Sean Kelly in Milan San Remo, 1984
Kelly achieved 33 victories in 1984. He was becoming a contender in the grands tours, as seen by finishing fifth in the Tour de France. This may have caused him to lose his grip on the maillot vert in that year's Tour. Kelly was wearing it as the Tour was finishing on the Champs-Élysées but lost it in the bunch finish to the Belgian, Frank Hoste, who finished ahead of Kelly gaining points to take the jersey off Kelly's shoulders.
He won Paris-Nice in 1985, again beating Roche. He won the maillot vert for the third time and finished fourth in the 1985 Tour de France. Kelly won the first Nissan International Classic beating Van Der Poel. At the end of the season, he won the Giro di Lombardia.
He won Milan - San Remo in 1986 after winning Paris-Nice. He finished second in the Ronde van Vlaanderen and won Paris-Roubaix again. He finished on a podium in a grand tour for the first time when he finished third in the 1986 Vuelta a España. Kelly missed the 1986 Tour de France due to a serious crash in the last stage of Tour de Suisse. He returned to Ireland and won the Nissan Classic again. His second win in the Nissan came after a duel with Steve Bauer, who took the yellow jersey after Kelly crashed numerous times. Kelly went into the final stage three seconds behind Bauer and took the jersey when he finished third on the stage and won bonus seconds.
Kelly won Paris-Nice in 1987 on the last day after Roche, the leader, punctured. Later, leading the Vuelta a España with three days to go, he retired with an infection. His bad luck continued in the Tour de France, retiring after a crash tore ligaments in his shoulder. After the world championship, in which he finished fifth behind Roche, Kelly returned to Ireland to win the Nissan for the third consecutive time.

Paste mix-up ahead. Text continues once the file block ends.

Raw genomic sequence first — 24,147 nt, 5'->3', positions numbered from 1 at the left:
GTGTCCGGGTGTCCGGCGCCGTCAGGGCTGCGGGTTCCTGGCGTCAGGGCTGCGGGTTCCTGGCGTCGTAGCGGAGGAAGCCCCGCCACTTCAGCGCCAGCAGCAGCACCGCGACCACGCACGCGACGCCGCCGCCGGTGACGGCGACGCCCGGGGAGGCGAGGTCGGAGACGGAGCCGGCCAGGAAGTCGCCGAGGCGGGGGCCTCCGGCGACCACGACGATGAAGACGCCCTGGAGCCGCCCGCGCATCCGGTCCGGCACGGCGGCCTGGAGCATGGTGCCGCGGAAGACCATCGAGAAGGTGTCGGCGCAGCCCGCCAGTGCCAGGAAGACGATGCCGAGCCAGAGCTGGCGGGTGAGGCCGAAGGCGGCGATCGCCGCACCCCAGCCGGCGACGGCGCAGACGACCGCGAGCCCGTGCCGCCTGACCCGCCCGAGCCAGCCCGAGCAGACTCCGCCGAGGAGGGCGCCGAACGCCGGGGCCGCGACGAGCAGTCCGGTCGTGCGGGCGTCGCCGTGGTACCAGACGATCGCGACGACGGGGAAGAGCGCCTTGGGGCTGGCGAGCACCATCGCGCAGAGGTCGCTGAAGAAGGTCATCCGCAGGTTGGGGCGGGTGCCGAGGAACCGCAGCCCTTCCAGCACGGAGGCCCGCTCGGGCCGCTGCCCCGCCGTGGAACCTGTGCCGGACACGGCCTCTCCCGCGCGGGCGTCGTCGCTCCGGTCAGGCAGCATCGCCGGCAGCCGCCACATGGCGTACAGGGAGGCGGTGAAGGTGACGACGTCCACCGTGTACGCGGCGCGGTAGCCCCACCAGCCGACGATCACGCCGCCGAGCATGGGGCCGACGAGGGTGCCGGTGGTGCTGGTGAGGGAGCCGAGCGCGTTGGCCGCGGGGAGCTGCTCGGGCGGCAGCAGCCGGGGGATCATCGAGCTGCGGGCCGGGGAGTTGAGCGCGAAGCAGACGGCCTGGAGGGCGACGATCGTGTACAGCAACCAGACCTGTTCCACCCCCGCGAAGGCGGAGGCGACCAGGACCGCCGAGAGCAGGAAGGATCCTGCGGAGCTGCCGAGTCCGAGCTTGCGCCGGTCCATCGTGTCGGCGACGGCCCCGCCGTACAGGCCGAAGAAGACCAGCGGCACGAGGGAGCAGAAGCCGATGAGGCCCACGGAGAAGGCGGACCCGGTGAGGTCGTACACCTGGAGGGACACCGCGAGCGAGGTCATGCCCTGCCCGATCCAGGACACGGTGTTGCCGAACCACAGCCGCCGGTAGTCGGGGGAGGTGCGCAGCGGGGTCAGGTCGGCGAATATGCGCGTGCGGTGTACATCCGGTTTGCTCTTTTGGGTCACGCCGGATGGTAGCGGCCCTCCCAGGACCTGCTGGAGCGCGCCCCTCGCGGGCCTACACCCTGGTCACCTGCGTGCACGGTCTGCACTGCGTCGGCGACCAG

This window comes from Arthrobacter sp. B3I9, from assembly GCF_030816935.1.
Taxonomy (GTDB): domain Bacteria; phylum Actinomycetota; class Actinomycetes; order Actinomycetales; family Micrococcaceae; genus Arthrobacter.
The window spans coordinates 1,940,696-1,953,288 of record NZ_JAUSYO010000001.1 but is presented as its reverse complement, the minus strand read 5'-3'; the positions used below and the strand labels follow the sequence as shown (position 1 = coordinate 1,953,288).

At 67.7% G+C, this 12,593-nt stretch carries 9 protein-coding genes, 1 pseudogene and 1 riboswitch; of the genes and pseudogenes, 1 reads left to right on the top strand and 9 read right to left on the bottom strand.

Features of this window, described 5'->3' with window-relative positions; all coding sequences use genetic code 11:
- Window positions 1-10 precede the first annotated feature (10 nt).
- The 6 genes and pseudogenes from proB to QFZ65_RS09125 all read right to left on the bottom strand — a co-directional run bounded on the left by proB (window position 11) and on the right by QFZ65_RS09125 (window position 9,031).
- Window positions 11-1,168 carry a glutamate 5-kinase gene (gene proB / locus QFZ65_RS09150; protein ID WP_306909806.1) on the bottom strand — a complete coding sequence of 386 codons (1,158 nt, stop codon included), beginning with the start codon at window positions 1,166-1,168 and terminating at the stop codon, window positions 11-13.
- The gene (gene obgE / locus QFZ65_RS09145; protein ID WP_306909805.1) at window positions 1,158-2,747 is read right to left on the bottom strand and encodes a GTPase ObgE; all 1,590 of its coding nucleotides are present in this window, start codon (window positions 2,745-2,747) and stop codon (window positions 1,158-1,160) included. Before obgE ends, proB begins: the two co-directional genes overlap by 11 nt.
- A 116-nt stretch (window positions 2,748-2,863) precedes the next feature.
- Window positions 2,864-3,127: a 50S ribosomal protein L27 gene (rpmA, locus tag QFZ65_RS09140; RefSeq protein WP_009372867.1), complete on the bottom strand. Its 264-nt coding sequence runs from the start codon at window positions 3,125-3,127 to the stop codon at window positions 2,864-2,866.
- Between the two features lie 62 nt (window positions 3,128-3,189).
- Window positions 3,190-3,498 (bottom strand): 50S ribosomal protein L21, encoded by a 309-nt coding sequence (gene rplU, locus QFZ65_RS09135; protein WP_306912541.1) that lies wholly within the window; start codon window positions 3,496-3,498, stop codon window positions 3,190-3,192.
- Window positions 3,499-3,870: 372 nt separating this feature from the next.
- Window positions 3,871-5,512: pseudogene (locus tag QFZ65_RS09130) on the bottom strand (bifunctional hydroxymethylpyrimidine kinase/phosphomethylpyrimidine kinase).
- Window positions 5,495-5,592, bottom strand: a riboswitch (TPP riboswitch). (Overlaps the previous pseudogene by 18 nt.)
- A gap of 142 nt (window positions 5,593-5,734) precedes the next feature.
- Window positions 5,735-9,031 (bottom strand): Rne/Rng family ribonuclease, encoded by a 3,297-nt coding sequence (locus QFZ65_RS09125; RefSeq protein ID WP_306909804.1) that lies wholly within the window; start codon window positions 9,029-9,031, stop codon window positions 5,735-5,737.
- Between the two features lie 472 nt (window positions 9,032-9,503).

Kelly won his seventh Paris-Nice in spring 1988, a record. He won Gent-Wevelgem several weeks later. He returned in April to the 1988 Vuelta a España. He stayed two minutes behind the leader, Laudelino Cubino, during the first two weeks then finished fourth behind Parra and Anselmo Fuerte on stage 13 (won by Fabio Parra), cutting a minute and a half into Cubino's lead. From this stage, Fuerte had moved into second overall and later took the jersey from Cubino on the 16th stage. Kelly maintained the gap between himself and Fuerte and started the time trial on the second last day 21 seconds behind. He won and took the leader's amarillo jersey. The following day Kelly won his only grand tour, over West German Raimund Dietzen. He also won the points competition. After his Vuelta win Kelly returned to Carrick-on-Suir where a parade was held in his honour.
Kelly finished 46th in the Tour de France, just over an hour behind Pedro Delgado. He was no longer a contender for overall victory after this and said he'd never win the Tour de France. Kelly finished third behind the German, Rolf Gölz, in the Nissan Classic ; that year Kelly finished third in the sprint at the rainy world road championship of 1989 at Chambéry, France, behind Dimitri Konyshev and Greg Lemond. Lemond won his second rainbow jersey as world champion.
Kelly switched to the Dutch PDM team and stayed there three years until the end of 1991. The following year he won Liège-Bastogne-Liège, the maillot vert in the Tour de France, and the inaugural UCI Road World Cup championship. Kelly won the Tour de Suisse in 1990. In March 1991, he broke a collarbone, then pulled out of the 1991 Tour de France and then while Kelly was competing the Tour of Galicia in August, his brother Joe was killed in a race near Carrick-on-Suir. He came back to win his fourth Nissan Classic by four seconds over Sean Yates and then went to and won the classic at the end of the season, the Giro di Lombardia.